Hi there readers. Welcome to Dr Carla’s very first blog post. I thought I’d start with a story that I allude to on my website – a story I sometimes talk to my clients about – those who have been through a major health crisis. On the 7th August, 2008, I died in a carpark…. and this is my story.
Thursday 7th August
On this particular Thursday I had been at work as usual and was picking my daughters up from daycare (aged 18 months and three years). People keep asking me if I remember what I did that day, but you know how it is, one work day melts into another and who can say what you did on any particular day. Work has been stressful in the lead up to running our assessment clinics (which began on the 11th August) and I was lost in a sea of database queries, mailouts and telephone reminders. It was hectic…..and let’s be honest, I was loving it.
And that’s the last thing I remember… well not even remember really, but that’s the last thing that I did that was normal that week. After that it all went a bit pear-shaped apparently.
After picking the girls up, with Firstborn having climbed into her seat but not yet strapped in, and with Child Two still in my arms (so Firstborn told me later), I had a cardiac arrest. I collapsed in the car park with Child Two still in my arms. Thankfully the childcare staff were having a staff meeting, so they were all still onsite – alerted by one of the many mums who were coming and going at that time of the day. Even more fortunately, an ambulance was only about 2 minutes up the road on its return to Prince Charles Hospital. The child care staff, and then the ambos were able to revive me, although it took almost 20 minutes apparently and took me to Prince Charles Hospital (for those of you not in the know, that’s Brisbane’s Cardiac Hospital anyway so kind of fortuitous that it was just down the road.
I came through the ER (or in Australia we like to call it the DEM – Department of Emergency Medicine but I don’t think that has the same ring to it – do you?) unresponsive but with a pulse and BP so I was chilled down to about 33.5 degrees and placed into a coma – and then moved to the ICU. I was warmed about 12 hours later and by Sunday was able to hold a conversation that lasted for longer than 30 seconds at a time without repeating (think 50 First Dates except with the repeat button on 1/2 minute, not 24 hours!!)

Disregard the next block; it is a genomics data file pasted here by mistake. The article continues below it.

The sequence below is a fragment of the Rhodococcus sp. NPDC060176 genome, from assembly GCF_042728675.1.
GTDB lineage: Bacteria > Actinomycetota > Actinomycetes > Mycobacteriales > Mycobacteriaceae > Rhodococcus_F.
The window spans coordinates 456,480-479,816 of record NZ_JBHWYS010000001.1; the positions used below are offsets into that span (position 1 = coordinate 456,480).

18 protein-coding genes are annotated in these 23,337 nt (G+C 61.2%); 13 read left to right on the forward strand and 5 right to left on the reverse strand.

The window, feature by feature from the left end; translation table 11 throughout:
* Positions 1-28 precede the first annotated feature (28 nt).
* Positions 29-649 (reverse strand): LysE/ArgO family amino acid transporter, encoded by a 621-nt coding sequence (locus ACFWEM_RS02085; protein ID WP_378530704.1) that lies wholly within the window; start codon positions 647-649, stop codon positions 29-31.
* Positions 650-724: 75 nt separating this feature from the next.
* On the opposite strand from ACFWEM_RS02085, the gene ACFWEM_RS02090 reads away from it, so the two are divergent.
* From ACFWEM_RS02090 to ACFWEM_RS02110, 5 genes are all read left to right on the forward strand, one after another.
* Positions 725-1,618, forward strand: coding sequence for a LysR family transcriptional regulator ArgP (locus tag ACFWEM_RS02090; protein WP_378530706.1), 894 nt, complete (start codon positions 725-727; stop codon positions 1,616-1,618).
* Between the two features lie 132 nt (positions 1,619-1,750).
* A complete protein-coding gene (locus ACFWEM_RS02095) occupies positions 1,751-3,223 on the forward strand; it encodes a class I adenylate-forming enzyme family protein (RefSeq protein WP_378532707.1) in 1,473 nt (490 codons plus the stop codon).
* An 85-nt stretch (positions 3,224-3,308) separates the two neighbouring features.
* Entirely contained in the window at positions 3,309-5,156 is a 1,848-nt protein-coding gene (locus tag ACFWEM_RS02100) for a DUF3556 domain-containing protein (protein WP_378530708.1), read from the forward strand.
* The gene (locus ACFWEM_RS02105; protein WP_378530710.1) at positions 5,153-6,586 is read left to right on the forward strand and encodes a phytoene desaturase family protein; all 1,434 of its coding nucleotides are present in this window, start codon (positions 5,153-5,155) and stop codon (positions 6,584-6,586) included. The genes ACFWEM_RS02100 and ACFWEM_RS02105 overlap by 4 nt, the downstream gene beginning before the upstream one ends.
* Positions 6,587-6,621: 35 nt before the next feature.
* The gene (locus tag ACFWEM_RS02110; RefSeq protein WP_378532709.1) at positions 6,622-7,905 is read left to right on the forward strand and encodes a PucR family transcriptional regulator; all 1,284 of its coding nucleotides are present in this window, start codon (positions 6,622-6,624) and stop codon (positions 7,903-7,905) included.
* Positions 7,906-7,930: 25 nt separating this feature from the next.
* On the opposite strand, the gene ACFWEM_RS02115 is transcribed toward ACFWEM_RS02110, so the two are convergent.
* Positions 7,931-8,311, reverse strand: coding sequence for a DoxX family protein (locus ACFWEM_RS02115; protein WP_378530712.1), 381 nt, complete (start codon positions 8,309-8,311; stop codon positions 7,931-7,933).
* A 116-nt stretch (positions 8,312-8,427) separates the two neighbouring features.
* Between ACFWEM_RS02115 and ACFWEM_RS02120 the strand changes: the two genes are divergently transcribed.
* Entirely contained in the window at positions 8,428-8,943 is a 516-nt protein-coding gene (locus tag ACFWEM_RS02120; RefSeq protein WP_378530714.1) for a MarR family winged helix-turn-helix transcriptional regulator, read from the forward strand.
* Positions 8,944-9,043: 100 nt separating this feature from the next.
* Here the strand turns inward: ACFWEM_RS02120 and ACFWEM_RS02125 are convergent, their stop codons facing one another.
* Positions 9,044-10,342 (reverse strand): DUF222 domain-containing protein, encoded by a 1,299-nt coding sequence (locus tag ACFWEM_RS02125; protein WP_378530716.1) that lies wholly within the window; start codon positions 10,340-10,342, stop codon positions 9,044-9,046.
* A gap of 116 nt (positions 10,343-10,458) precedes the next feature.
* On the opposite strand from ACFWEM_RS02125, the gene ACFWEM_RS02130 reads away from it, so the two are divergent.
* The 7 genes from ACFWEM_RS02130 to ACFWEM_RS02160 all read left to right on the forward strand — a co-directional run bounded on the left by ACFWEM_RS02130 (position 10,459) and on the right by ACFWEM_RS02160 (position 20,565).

I remember nothing of Thursday – Sunday. I don’t remember trying to flee the hospital (ladies, unless you want the worst UTI of your lives I strongly recommend not tearing a catheter out in an attempt to leave a hospital rather quickly!!). I ripped canulas out of my arm and took off. My then husband, who had been taking a break out in the lounge returned to the ICU with staff saying they had lost me – he was rather nonplussed to say the least. Thereafter I had 24 hour guards on my door whenever family weren’t visiting and apparently at one stage I was convinced that I was in the psychiatric ward – talk about paranoid!! Clearly someone was slipping me some rather cool drugs that were having the unfortunate side effect of making me rather suspicious!! 🙂 I like to think that I made a rather long-lasting impression on the ICU staff. After they’d had enough, they shipped me off to CCU (coronary care unit) – which is where I was when my memory returned.
Sunday 10th August
So by Sunday when Then Husband was visiting, I was able to retain some information and learnt that an angiogram had revealed no signs of coronary heart disease (but did however give me a great bruise that covered my entire upper leg/crotch area – and I thought waxing was bad!!!). They had two theories at this point – my prolapsed mitral valve, which I had with no problems since I was about 7, started leaking quite badly, causing an arrhythmia which sent me into arrest OR Takotsubo syndrome, complicated by the leaky valve. As Then Husband pointed out in his email to friends, those of you who watch House may remember an episode based on this syndrome.
Monday 11th August onwards